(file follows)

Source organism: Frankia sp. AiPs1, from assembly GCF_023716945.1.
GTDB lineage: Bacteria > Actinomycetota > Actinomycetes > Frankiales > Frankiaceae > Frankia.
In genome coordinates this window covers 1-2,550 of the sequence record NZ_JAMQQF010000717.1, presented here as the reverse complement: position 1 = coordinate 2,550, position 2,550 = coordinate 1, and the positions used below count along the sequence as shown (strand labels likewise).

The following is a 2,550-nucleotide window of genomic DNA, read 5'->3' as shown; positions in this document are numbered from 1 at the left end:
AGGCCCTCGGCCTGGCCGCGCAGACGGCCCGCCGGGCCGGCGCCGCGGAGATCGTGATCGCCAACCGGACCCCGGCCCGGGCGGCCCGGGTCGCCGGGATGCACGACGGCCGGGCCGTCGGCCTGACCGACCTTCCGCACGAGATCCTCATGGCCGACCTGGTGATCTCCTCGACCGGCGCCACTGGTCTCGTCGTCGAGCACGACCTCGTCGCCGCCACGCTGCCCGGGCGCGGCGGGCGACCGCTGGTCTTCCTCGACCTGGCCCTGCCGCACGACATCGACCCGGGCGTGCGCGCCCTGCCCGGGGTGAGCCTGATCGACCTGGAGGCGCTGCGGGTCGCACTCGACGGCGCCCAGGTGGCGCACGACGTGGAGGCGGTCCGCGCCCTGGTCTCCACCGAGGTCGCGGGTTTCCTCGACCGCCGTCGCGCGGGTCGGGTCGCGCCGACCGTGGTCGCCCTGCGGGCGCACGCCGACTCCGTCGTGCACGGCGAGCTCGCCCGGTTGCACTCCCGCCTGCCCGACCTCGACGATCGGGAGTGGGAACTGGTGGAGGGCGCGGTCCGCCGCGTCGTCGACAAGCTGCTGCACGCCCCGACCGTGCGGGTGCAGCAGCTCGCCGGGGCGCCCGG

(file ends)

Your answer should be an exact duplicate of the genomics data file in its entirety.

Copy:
Source organism: Frankia sp. AiPs1, from assembly GCF_023716945.1.
GTDB lineage: Bacteria > Actinomycetota > Actinomycetes > Frankiales > Frankiaceae > Frankia.
In genome coordinates this window covers 1-2,550 of the sequence record NZ_JAMQQF010000717.1, presented here as the reverse complement: position 1 = coordinate 2,550, position 2,550 = coordinate 1, and the positions used below count along the sequence as shown (strand labels likewise).

The following is a 2,550-nucleotide window of genomic DNA, read 5'->3' as shown; positions in this document are numbered from 1 at the left end:
AGGCCCTCGGCCTGGCCGCGCAGACGGCCCGCCGGGCCGGCGCCGCGGAGATCGTGATCGCCAACCGGACCCCGGCCCGGGCGGCCCGGGTCGCCGGGATGCACGACGGCCGGGCCGTCGGCCTGACCGACCTTCCGCACGAGATCCTCATGGCCGACCTGGTGATCTCCTCGACCGGCGCCACTGGTCTCGTCGTCGAGCACGACCTCGTCGCCGCCACGCTGCCCGGGCGCGGCGGGCGACCGCTGGTCTTCCTCGACCTGGCCCTGCCGCACGACATCGACCCGGGCGTGCGCGCCCTGCCCGGGGTGAGCCTGATCGACCTGGAGGCGCTGCGGGTCGCACTCGACGGCGCCCAGGTGGCGCACGACGTGGAGGCGGTCCGCGCCCTGGTCTCCACCGAGGTCGCGGGTTTCCTCGACCGCCGTCGCGCGGGTCGGGTCGCGCCGACCGTGGTCGCCCTGCGGGCGCACGCCGACTCCGTCGTGCACGGCGAGCTCGCCCGGTTGCACTCCCGCCTGCCCGACCTCGACGATCGGGAGTGGGAACTGGTGGAGGGCGCGGTCCGCCGCGTCGTCGACAAGCTGCTGCACGCCCCGACCGTGCGGGTGCAGCAGCTCGCCGGGGCGCCCGG